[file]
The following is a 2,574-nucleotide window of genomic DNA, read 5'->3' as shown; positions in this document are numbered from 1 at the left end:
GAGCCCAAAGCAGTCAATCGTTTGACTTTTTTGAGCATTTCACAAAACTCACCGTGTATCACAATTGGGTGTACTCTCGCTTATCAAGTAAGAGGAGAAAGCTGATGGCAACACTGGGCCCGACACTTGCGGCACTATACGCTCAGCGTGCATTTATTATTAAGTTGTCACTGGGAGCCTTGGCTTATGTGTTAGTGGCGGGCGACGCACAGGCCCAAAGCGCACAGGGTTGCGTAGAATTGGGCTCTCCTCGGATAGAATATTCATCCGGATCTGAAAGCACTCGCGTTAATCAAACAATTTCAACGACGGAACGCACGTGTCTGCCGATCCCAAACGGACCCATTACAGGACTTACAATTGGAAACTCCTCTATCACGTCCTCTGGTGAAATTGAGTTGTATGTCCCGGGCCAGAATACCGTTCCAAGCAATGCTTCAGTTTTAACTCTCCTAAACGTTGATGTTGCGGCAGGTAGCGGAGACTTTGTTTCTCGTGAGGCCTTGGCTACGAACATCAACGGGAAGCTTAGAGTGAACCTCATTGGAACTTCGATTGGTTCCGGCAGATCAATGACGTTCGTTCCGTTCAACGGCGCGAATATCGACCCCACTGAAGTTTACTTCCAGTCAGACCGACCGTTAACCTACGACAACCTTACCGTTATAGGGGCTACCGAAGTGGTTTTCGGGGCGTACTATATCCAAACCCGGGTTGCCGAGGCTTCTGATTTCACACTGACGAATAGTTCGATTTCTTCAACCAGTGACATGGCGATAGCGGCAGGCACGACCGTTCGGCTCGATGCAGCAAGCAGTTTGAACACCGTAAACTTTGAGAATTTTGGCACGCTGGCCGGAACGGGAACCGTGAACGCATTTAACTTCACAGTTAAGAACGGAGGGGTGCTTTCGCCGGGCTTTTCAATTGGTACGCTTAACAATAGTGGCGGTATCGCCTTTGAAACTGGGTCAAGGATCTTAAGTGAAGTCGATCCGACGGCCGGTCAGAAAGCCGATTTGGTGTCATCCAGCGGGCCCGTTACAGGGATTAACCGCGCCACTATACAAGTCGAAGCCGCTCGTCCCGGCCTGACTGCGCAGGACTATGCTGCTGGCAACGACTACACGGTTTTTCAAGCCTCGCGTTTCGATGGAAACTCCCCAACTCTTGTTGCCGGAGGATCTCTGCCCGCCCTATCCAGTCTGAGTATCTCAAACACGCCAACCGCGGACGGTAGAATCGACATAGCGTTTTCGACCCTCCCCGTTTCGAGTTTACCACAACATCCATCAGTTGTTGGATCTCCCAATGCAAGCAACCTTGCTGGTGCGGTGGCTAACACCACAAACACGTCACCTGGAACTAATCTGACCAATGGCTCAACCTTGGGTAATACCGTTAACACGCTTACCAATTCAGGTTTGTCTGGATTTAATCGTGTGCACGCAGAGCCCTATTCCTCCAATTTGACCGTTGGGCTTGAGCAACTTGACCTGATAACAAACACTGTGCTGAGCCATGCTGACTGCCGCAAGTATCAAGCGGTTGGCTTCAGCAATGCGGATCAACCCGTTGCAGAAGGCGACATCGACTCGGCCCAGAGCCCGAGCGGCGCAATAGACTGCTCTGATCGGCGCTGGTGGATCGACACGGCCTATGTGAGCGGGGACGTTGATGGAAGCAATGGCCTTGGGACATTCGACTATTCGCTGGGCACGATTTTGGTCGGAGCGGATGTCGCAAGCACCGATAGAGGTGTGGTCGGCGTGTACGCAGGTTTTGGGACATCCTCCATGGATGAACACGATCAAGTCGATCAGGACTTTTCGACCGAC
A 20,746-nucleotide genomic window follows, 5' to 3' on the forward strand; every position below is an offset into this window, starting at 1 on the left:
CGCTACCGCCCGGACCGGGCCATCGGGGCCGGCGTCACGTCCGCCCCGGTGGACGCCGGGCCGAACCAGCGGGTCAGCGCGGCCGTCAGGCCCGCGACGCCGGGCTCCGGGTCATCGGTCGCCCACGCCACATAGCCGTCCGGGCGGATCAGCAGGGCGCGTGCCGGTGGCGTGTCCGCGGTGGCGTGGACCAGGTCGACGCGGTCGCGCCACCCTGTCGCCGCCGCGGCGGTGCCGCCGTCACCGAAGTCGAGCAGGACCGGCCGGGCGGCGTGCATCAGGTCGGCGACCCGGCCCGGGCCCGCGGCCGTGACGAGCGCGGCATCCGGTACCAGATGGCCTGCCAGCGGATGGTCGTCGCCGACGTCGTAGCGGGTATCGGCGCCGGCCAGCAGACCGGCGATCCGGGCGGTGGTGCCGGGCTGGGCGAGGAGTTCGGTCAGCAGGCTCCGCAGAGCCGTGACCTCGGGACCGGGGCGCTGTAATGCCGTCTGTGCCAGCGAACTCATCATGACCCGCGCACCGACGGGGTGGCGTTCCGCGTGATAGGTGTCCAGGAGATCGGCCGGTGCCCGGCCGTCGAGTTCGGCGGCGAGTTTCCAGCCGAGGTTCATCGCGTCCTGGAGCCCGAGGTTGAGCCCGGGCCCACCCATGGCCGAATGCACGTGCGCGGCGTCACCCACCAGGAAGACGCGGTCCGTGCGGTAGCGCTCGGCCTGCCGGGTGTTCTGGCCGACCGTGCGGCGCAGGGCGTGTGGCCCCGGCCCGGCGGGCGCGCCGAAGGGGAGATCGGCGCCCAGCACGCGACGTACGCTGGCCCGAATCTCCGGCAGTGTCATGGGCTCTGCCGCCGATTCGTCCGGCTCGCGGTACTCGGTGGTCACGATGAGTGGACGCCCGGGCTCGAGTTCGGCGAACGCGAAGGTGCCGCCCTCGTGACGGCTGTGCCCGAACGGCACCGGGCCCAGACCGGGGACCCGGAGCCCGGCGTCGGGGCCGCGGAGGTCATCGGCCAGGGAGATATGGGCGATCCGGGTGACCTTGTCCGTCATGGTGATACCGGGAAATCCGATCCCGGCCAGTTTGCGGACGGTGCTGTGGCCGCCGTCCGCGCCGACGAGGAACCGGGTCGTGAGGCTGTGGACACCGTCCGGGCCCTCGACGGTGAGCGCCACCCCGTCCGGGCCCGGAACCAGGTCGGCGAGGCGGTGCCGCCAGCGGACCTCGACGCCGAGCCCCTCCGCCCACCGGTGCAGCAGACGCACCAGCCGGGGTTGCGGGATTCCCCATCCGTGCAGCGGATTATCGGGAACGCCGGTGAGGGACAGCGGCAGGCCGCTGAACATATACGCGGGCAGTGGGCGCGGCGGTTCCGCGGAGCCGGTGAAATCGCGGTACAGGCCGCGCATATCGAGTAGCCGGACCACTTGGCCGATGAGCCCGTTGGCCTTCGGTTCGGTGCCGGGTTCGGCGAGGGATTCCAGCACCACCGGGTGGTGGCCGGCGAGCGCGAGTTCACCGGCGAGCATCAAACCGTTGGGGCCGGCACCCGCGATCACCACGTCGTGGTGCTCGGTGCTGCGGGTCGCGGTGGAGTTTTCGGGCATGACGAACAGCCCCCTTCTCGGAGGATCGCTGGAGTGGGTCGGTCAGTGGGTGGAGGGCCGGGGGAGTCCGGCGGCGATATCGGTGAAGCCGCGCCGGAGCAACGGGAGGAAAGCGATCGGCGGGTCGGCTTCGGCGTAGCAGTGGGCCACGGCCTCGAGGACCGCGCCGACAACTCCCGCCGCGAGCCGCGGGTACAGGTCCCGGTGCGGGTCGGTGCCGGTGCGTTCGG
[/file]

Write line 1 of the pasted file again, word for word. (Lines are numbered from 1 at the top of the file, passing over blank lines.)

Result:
The following is a 2,574-nucleotide window of genomic DNA, read 5'->3' as shown; positions in this document are numbered from 1 at the left end: